We wake up on what will be the last day of the group trip, and all I can think about is parasailing. Joe, Jim, Brian, and myself hop on the fun water events boat and head out. Brian is gonna scuba dive which sounds amazing. He gets to swim through underwater caves and see all kinds of sweet animals; I am really wishing I was scuba certified. The tour guide speaks very broken English and doesn’t know how to say the word “seal” so he just puts his arms by his sides and makes the seal noise….it got the boat a good laugh.
I am first up on the parasailing, and I must say, the setup here is much better than my previous parasailing experiences. Growing up, my aunt and uncle had a parasail that we would use with their boat in Tennessee. Let’s just say that Carnes, TN is about 55-75 years behind most of the rest of the country. To use this parasail, you had to stand on shore about 60 yards from the water and when the driver gunned it, you had to run the 60 yards and then leap off the shore in hopes that the chute was full and you would lift off. Two main things can go wrong here leading to a couple uncomfortable scenarios. One, you can leap from the shore and the chute doesn’t have enough air leaving you to be dragging along the water for a couple seconds. Or two, the worse one by far, is that you trip before you get to the shoreline and you are dragged along the hard, rocky ground. Either way, pain ensues. This boat has the full setup where you just get slowly raised from the back of the boat. I must say, much less anxiety involved, but also much less adrenaline. Anyways, I contemplate taking my camera up with me since I theoretically won’t be getting wet, but I have gotten quite close to it over the past two weeks, so I decide against it. Once up there, it is just an amazing experience. You are high enough up to see miles and miles of the Aegean as well as all of the different small, old school communities that have been in Kusadasi for centuries. It is just amazing. All three of us comedown very satisfied with our 70 lira purchase. We then go to pick up Brian from his scuba caving experience. We are a little surprised by the lackadaisical attitude towards the scuba diving. There was no buoy put down to mark their entrance, and there was no set time we were coming to get them as it depended on our parasailing. However, we are able to find them pretty easily. Brian, who has been diving about 30 times, claims it was the second scariest dive he has ever had. The scariest being off the Reef in Australia after being separated from the group (umm….this kid wouldn’t have survived that). Apparently, it is pretty easy to get disoriented when you are not only underwater but inside underwater caves. Especially when your guide speaks absolutely no English. However, he said he got to see the seal, a giant eel, some lobsters, and a bunch of other marine life. It sounds amazing.
We head back to the hotel to meet up with the rest of the group. They are all lounging on the shoreline. I decide to take a quick break, and ask the waiter for a bira bira. My break end shortly thereafter when Voeltz and I are challenged to doubles ping pong. I figure, what the heck, I will play a couple games considering that the table is still on the coastline with a great view……14 games later, we have not lost, and we decide to retire on top. The 2nd to last game included a comeback from 20-13 down, so we are feeling pretty good about ourselves. I believe I have earned myself another bira bira. A group then heads off to rock jump again, but I decide to lay along the shore instead. My feet are still quite banged up from yesterdays rock jumping, and I am pretty sure I cannot get a better picture than the one I got of Voeltz’s flying squirrel. (entry #1 into photo contest). Although it will be hard to beat Phil’s picture of himself in his graduation gown (the 2nd years graduated while on the trip) on the back of a camel with the great pyramids in the background. The rock-jumping group gets back, and it sounds like I missed quite an adventure, darnit. Oh well, live and learn. We all take one last swim in the Aegean before heading up to get ready for dinner. Not sure if I mentioned this, but the Aegean is the saltiest water I have ever been in by a long shot. You stay afloat with little to no effort. On the downside, if you take some down the esophagus, it tastes about like a hearty helping of Peace’s cooking (old school LCA reference). So you have to be pretty careful not to swallow any. The plus side to that is the face people make when they do accidentally take some in.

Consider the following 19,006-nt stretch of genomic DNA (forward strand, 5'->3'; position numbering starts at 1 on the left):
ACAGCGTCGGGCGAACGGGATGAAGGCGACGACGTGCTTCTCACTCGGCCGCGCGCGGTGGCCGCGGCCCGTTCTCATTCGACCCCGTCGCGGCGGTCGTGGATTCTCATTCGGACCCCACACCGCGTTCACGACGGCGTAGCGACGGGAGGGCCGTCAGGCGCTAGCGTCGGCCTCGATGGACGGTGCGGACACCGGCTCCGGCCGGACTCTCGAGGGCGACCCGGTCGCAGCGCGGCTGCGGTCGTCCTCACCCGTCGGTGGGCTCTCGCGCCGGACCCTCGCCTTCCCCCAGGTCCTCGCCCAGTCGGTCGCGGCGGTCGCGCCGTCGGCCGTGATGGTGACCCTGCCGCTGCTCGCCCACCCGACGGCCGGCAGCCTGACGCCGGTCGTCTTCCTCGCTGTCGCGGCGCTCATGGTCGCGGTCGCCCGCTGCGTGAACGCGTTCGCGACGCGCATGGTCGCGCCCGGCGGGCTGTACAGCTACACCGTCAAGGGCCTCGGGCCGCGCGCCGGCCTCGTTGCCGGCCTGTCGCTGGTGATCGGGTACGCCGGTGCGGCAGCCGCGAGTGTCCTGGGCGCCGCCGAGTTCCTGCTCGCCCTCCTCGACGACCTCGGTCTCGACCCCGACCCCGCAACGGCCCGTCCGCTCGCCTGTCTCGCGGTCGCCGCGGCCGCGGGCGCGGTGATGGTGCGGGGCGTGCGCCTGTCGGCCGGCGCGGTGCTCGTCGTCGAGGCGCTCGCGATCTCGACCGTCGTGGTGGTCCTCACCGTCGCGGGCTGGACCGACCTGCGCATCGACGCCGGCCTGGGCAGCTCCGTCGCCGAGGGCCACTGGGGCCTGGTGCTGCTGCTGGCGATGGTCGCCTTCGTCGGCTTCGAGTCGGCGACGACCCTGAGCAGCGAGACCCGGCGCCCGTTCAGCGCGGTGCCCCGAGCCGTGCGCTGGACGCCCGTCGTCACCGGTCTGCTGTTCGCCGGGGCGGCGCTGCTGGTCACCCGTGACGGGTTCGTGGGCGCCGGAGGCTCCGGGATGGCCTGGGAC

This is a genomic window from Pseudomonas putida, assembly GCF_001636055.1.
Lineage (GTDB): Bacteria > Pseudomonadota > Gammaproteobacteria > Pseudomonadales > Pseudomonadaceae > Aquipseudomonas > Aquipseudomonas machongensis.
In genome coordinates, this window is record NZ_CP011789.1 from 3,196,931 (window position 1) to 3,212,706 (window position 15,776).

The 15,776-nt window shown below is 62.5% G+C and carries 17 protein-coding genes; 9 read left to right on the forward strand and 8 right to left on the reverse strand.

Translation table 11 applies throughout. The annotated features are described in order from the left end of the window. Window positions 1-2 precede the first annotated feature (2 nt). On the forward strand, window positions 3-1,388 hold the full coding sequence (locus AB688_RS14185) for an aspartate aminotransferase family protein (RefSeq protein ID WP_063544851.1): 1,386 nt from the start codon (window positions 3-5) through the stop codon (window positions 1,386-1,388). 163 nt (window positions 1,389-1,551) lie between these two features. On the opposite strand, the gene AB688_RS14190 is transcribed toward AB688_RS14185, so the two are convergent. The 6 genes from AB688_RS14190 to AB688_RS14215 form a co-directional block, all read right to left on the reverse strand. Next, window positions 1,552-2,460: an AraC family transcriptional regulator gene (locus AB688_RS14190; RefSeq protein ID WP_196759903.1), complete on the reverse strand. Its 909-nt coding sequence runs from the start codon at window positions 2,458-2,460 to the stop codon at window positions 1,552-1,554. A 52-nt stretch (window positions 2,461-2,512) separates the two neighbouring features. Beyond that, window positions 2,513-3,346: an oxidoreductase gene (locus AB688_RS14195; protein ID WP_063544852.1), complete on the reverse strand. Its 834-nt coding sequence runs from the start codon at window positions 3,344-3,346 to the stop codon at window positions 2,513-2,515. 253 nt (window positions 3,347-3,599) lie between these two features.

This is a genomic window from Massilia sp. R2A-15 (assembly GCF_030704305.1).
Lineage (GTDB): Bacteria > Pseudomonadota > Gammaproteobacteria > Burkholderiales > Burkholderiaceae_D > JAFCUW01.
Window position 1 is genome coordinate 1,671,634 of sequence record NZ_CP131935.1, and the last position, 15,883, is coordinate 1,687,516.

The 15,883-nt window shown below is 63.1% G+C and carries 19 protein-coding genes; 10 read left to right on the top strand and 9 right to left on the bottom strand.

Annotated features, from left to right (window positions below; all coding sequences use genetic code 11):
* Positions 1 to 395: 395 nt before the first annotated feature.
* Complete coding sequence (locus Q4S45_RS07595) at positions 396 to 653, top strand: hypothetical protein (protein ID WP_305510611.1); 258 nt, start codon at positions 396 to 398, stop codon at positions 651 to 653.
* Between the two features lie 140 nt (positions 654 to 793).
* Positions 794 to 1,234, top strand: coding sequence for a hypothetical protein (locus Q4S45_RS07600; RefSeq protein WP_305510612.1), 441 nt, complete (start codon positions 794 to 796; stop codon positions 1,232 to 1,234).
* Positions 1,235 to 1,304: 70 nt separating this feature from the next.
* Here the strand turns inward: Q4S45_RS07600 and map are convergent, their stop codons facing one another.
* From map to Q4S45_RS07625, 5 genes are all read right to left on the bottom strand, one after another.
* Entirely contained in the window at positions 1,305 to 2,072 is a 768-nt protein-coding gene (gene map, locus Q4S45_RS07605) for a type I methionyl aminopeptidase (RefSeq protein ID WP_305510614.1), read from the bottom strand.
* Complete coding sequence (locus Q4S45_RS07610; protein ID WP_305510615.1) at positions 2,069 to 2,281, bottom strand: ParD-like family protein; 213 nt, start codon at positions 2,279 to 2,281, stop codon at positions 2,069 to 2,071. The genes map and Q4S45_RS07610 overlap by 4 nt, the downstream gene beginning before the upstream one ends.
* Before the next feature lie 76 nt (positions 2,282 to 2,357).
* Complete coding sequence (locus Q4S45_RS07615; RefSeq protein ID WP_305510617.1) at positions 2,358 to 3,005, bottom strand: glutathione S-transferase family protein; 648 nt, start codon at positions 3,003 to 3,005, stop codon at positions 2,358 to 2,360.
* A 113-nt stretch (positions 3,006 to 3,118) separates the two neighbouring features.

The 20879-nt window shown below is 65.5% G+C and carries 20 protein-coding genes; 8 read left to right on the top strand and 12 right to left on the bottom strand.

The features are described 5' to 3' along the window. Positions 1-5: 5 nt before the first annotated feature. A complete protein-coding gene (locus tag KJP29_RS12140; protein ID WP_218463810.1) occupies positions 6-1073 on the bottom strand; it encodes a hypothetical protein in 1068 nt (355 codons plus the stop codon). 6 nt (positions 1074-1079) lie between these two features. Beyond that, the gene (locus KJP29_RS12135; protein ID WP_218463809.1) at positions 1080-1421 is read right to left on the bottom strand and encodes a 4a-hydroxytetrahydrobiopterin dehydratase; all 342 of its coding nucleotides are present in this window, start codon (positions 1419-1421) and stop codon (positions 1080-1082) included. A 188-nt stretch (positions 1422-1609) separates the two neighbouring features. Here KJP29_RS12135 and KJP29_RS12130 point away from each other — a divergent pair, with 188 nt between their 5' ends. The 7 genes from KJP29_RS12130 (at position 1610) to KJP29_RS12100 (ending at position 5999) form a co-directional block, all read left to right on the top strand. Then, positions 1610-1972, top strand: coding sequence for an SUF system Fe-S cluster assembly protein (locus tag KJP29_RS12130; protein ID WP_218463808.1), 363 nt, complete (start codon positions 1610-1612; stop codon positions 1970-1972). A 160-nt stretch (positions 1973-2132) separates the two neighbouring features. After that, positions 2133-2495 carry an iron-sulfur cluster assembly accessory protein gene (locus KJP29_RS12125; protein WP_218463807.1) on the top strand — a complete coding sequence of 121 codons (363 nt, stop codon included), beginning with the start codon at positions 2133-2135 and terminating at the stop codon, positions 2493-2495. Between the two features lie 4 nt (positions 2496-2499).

We head up for dinner, and everybody showers and gets ready. Somewhere in there, I realize I am not in the least bit hungry, so I decide to stay back and pack up for Paul and my 3am departure. It turns out to be a good move as I am able to pack, make some phone calls, and get to bed by about 9pm. That allows me a whopping 5 hours of sleep before our wakeup call. I call down for the wakeup, and tell the front desk 2:10 please. She laughs pretty hard at this request. I think she is under the impression that I am getting woken up at that point to head out to the bars since they are open til 6. Not so, we have to get up to take an hour cab ride for 50 lira, then wiggle through airport security, and then onto a plane where we will be able to rest just long enough to be teased as the flight is about 55 minutes in the air. Oh well, I am sure I will be running on Parisian adrenaline by then. One last day of fun combined with a TON of traveling, and I will be back in the States!
Drew In Kusadasi